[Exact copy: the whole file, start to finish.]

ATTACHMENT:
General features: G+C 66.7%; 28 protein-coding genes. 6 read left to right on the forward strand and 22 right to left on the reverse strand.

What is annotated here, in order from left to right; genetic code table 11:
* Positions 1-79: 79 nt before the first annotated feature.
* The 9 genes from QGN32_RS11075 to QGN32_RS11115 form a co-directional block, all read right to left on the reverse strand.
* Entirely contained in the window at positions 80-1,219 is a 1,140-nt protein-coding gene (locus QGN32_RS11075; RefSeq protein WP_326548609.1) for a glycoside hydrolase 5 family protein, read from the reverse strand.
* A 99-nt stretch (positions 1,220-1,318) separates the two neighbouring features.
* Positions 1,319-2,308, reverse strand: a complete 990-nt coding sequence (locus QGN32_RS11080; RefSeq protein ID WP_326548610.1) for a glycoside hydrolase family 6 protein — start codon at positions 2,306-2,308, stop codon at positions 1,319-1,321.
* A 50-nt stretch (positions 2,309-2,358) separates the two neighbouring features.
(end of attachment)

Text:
General features: G+C 66.7%; 28 protein-coding genes. 6 read left to right on the forward strand and 22 right to left on the reverse strand.

What is annotated here, in order from left to right; genetic code table 11:
* Positions 1-79: 79 nt before the first annotated feature.
* The 9 genes from QGN32_RS11075 to QGN32_RS11115 form a co-directional block, all read right to left on the reverse strand.
* Entirely contained in the window at positions 80-1,219 is a 1,140-nt protein-coding gene (locus QGN32_RS11075; RefSeq protein WP_326548609.1) for a glycoside hydrolase 5 family protein, read from the reverse strand.
* A 99-nt stretch (positions 1,220-1,318) separates the two neighbouring features.
* Positions 1,319-2,308, reverse strand: a complete 990-nt coding sequence (locus QGN32_RS11080; RefSeq protein ID WP_326548610.1) for a glycoside hydrolase family 6 protein — start codon at positions 2,306-2,308, stop codon at positions 1,319-1,321.
* A 50-nt stretch (positions 2,309-2,358) separates the two neighbouring features.